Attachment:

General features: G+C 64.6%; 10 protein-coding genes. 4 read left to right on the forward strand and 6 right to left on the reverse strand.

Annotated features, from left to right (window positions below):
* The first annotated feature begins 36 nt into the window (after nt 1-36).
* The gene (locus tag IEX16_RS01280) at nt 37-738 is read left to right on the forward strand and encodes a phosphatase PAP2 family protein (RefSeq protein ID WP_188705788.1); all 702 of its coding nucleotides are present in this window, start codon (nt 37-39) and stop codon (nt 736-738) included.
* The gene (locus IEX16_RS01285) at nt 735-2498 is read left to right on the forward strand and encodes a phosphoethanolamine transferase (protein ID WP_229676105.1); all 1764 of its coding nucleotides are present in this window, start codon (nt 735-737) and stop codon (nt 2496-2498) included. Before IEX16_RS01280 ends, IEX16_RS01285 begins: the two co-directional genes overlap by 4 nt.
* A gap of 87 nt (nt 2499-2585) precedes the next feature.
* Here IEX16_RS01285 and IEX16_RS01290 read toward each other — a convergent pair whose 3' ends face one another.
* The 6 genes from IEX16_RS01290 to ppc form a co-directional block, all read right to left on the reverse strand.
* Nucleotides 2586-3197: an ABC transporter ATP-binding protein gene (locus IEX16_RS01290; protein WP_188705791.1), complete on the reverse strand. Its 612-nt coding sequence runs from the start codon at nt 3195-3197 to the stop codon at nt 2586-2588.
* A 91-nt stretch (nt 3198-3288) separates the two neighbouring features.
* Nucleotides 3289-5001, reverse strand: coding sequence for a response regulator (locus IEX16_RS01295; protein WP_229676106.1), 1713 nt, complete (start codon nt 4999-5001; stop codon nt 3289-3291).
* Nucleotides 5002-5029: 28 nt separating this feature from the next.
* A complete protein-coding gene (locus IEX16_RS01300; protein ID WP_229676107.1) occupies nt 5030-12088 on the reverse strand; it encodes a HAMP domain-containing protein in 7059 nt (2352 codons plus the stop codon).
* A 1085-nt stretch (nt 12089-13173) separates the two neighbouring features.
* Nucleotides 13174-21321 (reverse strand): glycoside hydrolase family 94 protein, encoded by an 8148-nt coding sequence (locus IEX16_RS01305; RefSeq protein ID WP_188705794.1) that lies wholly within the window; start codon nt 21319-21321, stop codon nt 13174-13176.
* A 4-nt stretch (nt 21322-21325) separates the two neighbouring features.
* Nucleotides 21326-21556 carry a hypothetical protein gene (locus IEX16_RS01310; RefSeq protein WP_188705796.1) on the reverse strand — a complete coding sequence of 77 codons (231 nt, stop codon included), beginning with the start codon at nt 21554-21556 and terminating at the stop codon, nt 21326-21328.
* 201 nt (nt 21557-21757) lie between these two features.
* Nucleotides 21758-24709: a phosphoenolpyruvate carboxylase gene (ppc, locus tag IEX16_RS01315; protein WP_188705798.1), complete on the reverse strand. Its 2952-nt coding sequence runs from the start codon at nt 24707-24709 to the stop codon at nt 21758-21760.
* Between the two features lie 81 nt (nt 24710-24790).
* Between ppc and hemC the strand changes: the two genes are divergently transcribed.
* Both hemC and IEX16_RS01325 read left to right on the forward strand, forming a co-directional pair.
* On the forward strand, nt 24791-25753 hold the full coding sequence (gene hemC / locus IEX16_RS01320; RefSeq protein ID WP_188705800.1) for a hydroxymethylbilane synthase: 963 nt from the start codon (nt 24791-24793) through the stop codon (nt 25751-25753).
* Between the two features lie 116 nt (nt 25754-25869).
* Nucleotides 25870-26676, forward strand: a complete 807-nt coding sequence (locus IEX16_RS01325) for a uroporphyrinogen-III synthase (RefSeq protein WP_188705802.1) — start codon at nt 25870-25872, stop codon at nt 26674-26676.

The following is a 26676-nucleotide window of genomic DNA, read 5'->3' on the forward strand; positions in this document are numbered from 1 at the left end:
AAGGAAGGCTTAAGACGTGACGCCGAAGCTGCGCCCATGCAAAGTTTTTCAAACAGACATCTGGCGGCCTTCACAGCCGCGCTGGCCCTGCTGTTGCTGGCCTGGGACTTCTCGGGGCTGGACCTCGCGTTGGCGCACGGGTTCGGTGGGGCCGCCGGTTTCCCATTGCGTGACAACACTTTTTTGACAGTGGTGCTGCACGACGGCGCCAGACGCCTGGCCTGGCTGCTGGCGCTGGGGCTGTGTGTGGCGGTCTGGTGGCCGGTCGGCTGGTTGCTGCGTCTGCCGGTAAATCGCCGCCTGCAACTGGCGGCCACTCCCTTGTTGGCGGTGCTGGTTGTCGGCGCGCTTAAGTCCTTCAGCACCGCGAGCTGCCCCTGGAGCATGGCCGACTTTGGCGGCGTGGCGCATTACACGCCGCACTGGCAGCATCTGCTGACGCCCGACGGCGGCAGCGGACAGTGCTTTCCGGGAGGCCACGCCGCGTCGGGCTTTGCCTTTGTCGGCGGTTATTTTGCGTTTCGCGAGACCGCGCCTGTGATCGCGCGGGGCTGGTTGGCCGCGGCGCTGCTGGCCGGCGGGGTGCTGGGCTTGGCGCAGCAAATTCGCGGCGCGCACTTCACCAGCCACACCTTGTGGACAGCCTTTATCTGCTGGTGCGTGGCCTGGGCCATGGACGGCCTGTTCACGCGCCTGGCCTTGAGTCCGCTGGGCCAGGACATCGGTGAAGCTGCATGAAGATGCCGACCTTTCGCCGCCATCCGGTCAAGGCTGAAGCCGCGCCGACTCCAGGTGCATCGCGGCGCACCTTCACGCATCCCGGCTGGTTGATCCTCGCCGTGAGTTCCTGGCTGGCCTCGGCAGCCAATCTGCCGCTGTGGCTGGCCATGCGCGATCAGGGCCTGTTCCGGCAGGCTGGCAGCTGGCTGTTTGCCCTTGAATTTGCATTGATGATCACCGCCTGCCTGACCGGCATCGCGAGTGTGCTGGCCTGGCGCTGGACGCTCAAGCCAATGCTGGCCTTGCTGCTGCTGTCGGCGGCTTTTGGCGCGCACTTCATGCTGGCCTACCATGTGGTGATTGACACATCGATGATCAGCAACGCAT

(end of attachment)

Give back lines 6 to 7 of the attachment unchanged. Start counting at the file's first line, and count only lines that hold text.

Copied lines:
* A gap of 87 nt (nt 2499-2585) precedes the next feature.
* Here IEX16_RS01285 and IEX16_RS01290 read toward each other — a convergent pair whose 3' ends face one another.